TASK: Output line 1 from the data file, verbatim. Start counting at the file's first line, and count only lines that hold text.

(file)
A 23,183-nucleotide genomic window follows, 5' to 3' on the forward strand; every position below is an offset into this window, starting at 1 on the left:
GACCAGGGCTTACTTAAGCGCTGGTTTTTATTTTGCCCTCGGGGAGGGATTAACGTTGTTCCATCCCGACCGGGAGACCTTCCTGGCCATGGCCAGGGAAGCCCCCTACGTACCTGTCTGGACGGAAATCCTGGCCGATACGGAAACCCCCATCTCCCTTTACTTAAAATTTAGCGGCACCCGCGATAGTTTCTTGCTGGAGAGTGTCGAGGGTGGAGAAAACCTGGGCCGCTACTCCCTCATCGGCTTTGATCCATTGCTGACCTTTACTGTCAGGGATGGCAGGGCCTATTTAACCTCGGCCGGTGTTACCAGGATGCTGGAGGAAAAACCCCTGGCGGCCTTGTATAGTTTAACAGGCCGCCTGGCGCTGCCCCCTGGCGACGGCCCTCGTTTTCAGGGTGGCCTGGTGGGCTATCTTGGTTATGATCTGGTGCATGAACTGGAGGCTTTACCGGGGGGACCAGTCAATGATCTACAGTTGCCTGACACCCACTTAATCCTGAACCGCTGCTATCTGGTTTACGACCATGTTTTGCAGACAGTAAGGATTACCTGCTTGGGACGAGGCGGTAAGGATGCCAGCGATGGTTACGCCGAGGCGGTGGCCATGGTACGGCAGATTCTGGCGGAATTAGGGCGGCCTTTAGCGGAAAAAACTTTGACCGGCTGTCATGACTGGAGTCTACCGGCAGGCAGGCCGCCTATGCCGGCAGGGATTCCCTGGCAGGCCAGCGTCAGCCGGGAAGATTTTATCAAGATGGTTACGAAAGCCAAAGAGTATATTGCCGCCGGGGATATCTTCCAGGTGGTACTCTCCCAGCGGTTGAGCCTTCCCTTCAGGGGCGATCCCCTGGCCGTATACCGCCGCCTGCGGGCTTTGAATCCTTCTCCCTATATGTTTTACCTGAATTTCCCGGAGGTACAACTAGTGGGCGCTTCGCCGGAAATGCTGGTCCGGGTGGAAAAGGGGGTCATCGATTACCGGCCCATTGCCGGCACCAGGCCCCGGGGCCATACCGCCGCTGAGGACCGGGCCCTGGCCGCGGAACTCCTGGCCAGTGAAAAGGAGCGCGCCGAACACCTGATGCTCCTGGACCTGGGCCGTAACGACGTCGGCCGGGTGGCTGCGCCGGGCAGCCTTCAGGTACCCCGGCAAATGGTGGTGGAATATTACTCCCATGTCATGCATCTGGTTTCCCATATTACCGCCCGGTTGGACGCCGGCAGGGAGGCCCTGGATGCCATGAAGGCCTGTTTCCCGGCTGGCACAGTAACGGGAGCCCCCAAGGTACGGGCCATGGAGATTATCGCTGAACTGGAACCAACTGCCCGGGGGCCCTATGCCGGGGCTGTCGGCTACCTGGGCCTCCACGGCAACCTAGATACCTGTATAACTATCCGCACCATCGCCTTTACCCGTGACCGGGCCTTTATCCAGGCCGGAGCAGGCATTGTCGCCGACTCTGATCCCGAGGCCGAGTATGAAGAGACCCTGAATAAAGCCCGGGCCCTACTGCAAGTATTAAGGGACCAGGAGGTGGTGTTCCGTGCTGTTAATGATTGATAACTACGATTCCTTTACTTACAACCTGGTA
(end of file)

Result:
A 23,183-nucleotide genomic window follows, 5' to 3' on the forward strand; every position below is an offset into this window, starting at 1 on the left: